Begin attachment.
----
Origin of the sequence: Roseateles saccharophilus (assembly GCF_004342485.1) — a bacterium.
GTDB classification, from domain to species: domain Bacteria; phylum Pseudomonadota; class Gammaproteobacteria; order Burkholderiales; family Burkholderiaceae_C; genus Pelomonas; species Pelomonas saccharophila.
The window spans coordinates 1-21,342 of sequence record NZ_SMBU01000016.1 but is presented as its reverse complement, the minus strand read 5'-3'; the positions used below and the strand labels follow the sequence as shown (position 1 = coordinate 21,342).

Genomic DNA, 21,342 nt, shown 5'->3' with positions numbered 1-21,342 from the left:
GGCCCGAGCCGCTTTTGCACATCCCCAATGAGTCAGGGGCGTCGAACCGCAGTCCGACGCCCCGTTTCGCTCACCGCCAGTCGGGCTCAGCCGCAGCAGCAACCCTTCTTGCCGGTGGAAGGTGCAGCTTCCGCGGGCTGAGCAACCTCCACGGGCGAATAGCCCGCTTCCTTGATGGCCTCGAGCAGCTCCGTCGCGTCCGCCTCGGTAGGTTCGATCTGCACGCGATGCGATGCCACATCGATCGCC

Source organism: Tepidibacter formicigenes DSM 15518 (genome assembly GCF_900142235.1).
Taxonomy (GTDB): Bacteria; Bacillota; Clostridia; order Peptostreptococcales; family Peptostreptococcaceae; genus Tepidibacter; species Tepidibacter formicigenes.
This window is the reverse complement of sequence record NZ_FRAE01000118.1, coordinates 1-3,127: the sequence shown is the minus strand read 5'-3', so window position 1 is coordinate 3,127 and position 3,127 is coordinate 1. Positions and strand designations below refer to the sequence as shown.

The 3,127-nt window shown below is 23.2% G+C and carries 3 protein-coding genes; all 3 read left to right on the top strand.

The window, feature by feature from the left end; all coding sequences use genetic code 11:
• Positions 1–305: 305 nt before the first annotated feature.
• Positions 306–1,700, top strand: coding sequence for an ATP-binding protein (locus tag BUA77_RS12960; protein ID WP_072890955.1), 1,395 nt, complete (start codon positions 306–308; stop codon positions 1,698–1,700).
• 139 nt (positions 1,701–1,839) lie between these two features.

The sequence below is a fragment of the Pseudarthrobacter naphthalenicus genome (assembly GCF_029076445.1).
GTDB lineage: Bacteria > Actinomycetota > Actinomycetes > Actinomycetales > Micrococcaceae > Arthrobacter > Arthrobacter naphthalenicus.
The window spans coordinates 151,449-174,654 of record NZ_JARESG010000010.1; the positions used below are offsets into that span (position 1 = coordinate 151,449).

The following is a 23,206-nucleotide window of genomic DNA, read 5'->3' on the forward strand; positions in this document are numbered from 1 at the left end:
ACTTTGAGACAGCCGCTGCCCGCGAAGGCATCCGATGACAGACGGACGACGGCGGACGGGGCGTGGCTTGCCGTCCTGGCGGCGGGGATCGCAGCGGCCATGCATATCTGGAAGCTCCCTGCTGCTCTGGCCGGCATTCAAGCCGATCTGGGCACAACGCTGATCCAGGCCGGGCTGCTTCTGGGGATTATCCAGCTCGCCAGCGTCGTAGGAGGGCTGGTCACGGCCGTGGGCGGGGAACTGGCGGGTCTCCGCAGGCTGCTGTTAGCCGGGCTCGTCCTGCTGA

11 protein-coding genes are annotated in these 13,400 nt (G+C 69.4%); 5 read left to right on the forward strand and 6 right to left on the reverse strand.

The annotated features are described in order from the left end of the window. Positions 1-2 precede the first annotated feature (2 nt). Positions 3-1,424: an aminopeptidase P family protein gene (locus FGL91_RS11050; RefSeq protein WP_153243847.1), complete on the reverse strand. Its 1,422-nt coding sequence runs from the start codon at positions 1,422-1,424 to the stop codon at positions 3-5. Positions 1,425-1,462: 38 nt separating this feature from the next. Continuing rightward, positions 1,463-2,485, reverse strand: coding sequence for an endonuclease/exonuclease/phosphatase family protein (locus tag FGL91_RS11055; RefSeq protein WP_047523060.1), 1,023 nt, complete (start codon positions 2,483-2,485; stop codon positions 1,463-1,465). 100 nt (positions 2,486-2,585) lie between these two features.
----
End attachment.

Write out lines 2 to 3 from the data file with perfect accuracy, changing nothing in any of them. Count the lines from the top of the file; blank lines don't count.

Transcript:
GTDB classification, from domain to species: domain Bacteria; phylum Pseudomonadota; class Gammaproteobacteria; order Burkholderiales; family Burkholderiaceae_C; genus Pelomonas; species Pelomonas saccharophila.
The window spans coordinates 1-21,342 of sequence record NZ_SMBU01000016.1 but is presented as its reverse complement, the minus strand read 5'-3'; the positions used below and the strand labels follow the sequence as shown (position 1 = coordinate 21,342).